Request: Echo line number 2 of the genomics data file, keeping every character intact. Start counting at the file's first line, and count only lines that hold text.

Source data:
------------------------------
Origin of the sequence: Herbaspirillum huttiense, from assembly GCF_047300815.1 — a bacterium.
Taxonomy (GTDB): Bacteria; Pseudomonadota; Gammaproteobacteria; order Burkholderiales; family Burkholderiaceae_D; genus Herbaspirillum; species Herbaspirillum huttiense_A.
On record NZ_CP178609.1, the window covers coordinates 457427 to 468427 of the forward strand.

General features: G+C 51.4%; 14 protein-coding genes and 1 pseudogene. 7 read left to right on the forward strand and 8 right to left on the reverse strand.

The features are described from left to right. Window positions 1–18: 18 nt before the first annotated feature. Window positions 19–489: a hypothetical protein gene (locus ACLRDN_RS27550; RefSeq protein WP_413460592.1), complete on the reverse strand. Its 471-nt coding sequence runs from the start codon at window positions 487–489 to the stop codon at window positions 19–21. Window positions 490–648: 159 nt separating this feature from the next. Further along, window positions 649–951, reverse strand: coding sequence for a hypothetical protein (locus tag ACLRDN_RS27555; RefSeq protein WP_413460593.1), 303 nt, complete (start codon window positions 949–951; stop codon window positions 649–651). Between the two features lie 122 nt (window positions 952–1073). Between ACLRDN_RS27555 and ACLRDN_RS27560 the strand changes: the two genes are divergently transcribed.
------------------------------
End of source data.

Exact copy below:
Taxonomy (GTDB): Bacteria; Pseudomonadota; Gammaproteobacteria; order Burkholderiales; family Burkholderiaceae_D; genus Herbaspirillum; species Herbaspirillum huttiense_A.